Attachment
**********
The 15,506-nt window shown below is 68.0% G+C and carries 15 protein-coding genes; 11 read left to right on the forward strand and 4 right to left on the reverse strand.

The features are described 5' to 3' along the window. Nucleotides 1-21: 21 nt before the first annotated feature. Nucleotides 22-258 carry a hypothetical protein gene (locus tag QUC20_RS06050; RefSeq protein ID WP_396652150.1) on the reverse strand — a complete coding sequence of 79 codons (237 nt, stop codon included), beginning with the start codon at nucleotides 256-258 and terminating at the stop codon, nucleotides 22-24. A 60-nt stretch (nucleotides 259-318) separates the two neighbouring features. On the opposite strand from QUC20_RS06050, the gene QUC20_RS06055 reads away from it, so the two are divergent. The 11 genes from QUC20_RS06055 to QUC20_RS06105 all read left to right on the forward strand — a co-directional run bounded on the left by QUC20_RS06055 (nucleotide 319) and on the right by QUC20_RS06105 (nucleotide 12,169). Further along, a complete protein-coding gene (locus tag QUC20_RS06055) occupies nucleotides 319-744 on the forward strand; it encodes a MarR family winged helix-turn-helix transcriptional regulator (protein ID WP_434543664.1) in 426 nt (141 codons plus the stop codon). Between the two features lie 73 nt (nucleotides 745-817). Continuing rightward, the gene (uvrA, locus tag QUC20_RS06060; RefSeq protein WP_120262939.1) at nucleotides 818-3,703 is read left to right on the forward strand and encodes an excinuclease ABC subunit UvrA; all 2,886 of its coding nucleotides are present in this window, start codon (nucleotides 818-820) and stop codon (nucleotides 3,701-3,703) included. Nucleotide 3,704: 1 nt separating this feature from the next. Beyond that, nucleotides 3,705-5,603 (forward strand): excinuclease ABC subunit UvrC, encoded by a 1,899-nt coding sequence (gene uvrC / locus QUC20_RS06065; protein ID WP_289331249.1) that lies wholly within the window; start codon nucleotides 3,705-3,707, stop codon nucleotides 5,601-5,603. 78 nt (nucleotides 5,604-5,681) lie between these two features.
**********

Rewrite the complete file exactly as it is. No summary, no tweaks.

The 15,506-nt window shown below is 68.0% G+C and carries 15 protein-coding genes; 11 read left to right on the forward strand and 4 right to left on the reverse strand.

The features are described 5' to 3' along the window. Nucleotides 1-21: 21 nt before the first annotated feature. Nucleotides 22-258 carry a hypothetical protein gene (locus tag QUC20_RS06050; RefSeq protein ID WP_396652150.1) on the reverse strand — a complete coding sequence of 79 codons (237 nt, stop codon included), beginning with the start codon at nucleotides 256-258 and terminating at the stop codon, nucleotides 22-24. A 60-nt stretch (nucleotides 259-318) separates the two neighbouring features. On the opposite strand from QUC20_RS06050, the gene QUC20_RS06055 reads away from it, so the two are divergent. The 11 genes from QUC20_RS06055 to QUC20_RS06105 all read left to right on the forward strand — a co-directional run bounded on the left by QUC20_RS06055 (nucleotide 319) and on the right by QUC20_RS06105 (nucleotide 12,169). Further along, a complete protein-coding gene (locus tag QUC20_RS06055) occupies nucleotides 319-744 on the forward strand; it encodes a MarR family winged helix-turn-helix transcriptional regulator (protein ID WP_434543664.1) in 426 nt (141 codons plus the stop codon). Between the two features lie 73 nt (nucleotides 745-817). Continuing rightward, the gene (uvrA, locus tag QUC20_RS06060; RefSeq protein WP_120262939.1) at nucleotides 818-3,703 is read left to right on the forward strand and encodes an excinuclease ABC subunit UvrA; all 2,886 of its coding nucleotides are present in this window, start codon (nucleotides 818-820) and stop codon (nucleotides 3,701-3,703) included. Nucleotide 3,704: 1 nt separating this feature from the next. Beyond that, nucleotides 3,705-5,603 (forward strand): excinuclease ABC subunit UvrC, encoded by a 1,899-nt coding sequence (gene uvrC / locus QUC20_RS06065; protein ID WP_289331249.1) that lies wholly within the window; start codon nucleotides 3,705-3,707, stop codon nucleotides 5,601-5,603. 78 nt (nucleotides 5,604-5,681) lie between these two features.